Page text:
Abiding in Christ -- By: S. Lewis Johnson, Jr.
EmJ 4:2 (Win 95) p. 143
Abiding in Christ
An Exposition of John 15:1–17
Our passage in this study contains the last of our Lord’s “I am” statements. That is quite fitting, since abiding in Christ is the divinely intended everyday experience of the enjoyment of eternal life in our bodies of flesh. And, after all, is that not John’s purpose in the writing of the book? He would like for all his readers to come to the knowledge of Jesus, the Christ, the Son of God, and in that knowledge to the possession of eternal life. And surely it is important for the recipients of eternal life to know the joyous experience of it in the here and now, as well as in the then and thereafter.
In the course of developing the theme of abiding in Himself, and in that the theme of eternal life, our Lord lays to rest some unsatisfactory emphases in the Christian life. Thomas à Kempis wrote a famous book many years ago, entitled The Imitation of Christ. Now let it be said immediately that it is a biblical injunction that we be imitators of Christ in our Christian living (cf. 1 Cor. 11:1; 1 Pet. 2:21). However, it is the express teaching of our Lord in this passage, as well as the teaching of the Apostle Paul in many passages, that the Christian life is not only an imitation of Christ, it is a participation in Him (cf. Phil. 1:21). “For me to live is Christ” is Paul’s description of his life, and the relation that he sets out between the Lord and himself is a far deeper one than simple imitation.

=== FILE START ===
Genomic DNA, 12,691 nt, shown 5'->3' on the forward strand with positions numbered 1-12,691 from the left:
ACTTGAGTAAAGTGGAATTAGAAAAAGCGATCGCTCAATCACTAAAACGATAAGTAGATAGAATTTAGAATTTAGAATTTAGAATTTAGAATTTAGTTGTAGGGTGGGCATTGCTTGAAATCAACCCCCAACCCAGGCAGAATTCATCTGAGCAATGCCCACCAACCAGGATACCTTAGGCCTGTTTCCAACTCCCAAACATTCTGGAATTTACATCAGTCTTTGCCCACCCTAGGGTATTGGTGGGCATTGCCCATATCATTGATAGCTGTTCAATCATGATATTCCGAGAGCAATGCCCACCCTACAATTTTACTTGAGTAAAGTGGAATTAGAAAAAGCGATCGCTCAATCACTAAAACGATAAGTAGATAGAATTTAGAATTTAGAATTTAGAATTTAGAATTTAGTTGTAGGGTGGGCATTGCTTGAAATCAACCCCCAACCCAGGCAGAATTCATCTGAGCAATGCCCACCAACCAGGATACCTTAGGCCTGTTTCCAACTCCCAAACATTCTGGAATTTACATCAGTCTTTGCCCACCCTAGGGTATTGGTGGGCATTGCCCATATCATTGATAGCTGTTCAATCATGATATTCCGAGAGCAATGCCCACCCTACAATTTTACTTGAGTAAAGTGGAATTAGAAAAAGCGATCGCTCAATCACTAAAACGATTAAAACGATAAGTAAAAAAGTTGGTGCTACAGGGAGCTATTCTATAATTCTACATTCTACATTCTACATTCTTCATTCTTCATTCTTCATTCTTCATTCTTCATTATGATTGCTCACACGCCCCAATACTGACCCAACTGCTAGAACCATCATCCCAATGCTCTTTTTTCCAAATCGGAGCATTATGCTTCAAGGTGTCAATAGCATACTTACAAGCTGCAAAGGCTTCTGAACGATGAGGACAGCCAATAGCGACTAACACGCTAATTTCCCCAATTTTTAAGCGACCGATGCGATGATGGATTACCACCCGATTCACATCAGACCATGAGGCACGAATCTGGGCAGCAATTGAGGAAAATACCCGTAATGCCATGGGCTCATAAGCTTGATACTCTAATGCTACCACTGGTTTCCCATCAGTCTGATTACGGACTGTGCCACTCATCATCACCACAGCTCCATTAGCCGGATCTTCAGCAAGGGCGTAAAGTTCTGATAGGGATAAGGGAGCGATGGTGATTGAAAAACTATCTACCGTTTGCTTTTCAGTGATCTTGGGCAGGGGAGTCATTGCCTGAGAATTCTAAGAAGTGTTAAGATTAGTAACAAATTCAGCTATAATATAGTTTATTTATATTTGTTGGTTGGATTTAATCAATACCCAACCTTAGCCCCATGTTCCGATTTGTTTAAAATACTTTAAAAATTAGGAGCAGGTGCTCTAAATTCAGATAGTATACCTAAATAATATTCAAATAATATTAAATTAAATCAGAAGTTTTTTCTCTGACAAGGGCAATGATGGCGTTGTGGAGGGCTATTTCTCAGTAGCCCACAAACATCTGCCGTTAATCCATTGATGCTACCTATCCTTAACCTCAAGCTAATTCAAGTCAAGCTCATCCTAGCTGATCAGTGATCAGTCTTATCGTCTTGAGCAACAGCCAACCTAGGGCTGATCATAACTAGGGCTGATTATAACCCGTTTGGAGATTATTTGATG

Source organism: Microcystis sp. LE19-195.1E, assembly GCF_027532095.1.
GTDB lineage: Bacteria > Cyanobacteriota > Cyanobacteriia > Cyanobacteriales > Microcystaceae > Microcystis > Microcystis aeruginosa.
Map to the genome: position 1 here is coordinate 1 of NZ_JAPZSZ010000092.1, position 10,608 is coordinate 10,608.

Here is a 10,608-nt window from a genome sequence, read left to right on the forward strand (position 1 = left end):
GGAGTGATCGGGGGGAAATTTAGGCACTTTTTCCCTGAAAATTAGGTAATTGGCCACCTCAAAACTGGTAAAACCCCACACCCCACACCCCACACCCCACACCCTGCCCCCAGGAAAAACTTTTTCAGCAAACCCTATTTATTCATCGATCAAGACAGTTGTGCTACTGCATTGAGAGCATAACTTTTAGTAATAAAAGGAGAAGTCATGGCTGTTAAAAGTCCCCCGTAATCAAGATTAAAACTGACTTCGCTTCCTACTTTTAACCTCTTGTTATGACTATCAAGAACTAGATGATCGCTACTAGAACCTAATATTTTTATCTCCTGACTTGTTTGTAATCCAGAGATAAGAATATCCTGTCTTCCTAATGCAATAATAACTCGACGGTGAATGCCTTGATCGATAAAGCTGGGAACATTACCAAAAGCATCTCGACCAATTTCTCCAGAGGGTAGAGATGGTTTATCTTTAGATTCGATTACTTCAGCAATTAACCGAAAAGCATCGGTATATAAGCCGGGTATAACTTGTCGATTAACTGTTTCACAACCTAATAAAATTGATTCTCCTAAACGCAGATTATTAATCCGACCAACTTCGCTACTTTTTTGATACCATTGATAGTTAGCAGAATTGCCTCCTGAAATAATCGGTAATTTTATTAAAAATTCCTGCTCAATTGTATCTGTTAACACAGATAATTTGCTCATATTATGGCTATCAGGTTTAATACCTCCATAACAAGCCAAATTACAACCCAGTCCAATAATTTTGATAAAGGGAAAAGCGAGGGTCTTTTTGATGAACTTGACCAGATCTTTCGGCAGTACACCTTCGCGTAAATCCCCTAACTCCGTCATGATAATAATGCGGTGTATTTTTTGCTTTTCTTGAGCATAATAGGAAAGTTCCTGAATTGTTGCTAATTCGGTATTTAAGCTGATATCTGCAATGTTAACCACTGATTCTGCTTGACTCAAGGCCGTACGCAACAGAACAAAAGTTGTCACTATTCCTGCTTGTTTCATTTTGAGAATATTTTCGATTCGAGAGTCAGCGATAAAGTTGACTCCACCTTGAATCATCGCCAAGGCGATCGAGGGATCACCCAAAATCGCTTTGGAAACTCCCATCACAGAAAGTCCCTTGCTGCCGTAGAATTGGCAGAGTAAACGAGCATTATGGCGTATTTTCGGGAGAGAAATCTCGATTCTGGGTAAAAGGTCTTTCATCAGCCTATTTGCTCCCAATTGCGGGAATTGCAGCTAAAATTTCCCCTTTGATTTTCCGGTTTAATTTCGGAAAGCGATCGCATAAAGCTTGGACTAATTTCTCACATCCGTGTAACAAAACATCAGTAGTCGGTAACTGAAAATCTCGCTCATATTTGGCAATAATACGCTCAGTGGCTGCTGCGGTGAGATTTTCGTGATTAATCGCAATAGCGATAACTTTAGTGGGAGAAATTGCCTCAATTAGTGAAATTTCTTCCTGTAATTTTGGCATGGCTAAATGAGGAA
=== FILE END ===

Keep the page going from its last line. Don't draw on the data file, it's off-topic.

It was Jowett who said, “There are some people who visit Christ. There are others who abide in Him.”2 The latter is the thrust of this paragraph.
The theme of the selection, it seems to me, is fruit-bearing. Abiding is a term that relates to that concept, not to the concept of vine-planting (cf. 14:16; 15:6). The word fruit occurs about eight times in verses one through sixteen, and only
EmJ 4:2 (Win 95) p. 144
two times elsewhere in John. That gives us a clue to the theme of the passage.
It is not easy to trace our Lord’s flow of thought through the section. The Greeks loved connecting conjunctions to indicate the flow of thought in their writing, and ordinarily the New Testament authors followed suit. ...
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